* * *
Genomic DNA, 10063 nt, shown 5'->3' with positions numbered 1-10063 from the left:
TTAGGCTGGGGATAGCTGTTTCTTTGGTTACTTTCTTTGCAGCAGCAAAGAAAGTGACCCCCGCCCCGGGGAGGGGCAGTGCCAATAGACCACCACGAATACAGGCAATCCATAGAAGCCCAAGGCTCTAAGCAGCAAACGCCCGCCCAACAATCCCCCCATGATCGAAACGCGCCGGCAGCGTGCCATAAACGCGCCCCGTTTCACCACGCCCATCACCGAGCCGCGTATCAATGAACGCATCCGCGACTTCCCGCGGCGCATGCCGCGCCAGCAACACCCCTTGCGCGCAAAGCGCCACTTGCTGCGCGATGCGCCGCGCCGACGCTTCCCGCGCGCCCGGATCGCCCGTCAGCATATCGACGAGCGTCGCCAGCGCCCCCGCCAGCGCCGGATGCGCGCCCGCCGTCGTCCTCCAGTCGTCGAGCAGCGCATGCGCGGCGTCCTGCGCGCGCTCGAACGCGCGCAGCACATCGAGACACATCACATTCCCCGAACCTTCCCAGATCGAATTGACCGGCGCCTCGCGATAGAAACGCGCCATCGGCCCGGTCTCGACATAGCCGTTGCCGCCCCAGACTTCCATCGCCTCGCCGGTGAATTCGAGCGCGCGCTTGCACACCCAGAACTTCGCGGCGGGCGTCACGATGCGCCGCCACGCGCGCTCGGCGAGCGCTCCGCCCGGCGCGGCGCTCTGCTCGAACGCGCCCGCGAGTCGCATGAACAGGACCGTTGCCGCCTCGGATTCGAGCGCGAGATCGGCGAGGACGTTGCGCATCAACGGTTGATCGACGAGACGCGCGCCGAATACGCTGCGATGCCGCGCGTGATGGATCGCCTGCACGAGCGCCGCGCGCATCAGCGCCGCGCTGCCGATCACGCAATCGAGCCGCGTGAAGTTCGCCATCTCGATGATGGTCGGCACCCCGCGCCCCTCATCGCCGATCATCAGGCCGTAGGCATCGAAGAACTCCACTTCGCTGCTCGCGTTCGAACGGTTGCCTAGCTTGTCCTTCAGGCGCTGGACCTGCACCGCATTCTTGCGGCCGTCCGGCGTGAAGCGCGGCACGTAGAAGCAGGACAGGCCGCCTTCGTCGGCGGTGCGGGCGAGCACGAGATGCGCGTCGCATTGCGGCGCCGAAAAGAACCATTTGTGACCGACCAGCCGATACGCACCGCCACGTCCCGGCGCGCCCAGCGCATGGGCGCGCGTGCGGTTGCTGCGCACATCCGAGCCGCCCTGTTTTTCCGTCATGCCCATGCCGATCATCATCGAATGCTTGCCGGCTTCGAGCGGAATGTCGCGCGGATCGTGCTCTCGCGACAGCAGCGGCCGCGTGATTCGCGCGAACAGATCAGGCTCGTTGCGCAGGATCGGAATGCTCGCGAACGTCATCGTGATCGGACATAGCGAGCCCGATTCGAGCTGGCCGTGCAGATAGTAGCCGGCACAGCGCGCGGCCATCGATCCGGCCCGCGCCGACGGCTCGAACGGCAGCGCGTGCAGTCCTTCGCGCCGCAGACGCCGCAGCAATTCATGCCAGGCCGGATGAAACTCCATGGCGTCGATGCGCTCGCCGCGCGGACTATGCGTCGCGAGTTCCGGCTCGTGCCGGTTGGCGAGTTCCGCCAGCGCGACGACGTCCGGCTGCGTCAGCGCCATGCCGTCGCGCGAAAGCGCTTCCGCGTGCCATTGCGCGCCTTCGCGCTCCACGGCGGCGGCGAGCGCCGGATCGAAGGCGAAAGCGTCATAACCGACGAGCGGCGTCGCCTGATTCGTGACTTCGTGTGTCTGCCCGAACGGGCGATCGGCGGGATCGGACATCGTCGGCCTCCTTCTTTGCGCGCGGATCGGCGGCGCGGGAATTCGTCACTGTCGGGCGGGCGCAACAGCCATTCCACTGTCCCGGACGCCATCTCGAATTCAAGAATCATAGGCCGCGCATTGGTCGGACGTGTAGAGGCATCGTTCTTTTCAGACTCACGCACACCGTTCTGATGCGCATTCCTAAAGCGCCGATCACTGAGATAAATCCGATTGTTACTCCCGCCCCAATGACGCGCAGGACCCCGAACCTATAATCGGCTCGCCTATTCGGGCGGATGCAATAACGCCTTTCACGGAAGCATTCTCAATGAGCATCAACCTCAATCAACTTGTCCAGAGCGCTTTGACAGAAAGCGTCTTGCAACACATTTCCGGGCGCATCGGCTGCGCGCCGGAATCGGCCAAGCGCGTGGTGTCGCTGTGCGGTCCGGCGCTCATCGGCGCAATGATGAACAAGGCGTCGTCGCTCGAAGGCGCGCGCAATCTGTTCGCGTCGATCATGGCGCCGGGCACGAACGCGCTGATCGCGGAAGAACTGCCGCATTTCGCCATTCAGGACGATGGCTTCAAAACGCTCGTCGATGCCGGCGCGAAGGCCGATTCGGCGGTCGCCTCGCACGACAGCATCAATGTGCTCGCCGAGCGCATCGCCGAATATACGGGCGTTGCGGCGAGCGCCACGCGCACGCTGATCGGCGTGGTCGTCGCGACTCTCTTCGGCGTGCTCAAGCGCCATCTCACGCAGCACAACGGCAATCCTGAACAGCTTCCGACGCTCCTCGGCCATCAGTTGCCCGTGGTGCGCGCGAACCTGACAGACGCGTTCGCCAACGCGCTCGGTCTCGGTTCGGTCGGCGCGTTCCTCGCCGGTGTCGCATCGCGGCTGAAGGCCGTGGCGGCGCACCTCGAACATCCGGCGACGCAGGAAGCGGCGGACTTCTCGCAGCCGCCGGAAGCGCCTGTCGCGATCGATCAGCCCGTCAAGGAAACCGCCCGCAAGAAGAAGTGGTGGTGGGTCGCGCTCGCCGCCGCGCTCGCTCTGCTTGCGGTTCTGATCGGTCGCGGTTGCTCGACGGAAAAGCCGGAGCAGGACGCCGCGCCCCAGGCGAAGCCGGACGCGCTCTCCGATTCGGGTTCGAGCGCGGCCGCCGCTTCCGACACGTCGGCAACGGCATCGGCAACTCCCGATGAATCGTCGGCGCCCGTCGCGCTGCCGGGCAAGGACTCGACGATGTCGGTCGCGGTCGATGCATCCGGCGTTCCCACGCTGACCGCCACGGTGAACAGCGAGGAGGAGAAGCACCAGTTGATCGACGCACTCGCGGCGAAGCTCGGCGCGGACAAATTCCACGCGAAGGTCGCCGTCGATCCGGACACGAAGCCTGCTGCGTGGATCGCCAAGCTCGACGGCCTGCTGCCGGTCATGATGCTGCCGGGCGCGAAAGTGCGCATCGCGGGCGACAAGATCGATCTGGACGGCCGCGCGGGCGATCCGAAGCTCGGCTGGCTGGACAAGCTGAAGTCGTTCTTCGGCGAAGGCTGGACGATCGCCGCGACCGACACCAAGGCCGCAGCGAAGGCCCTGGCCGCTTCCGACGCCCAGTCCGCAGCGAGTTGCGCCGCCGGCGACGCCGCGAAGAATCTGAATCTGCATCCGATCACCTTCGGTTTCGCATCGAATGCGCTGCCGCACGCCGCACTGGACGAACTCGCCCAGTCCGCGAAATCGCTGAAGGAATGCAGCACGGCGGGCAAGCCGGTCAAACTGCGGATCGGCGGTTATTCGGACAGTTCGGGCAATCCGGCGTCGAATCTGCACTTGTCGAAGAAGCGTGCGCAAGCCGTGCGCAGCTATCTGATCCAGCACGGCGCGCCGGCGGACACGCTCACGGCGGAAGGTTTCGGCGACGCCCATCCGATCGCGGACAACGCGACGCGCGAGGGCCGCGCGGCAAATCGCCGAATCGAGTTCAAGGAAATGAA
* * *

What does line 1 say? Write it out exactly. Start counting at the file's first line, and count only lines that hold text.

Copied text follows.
Genomic DNA, 10063 nt, shown 5'->3' with positions numbered 1-10063 from the left: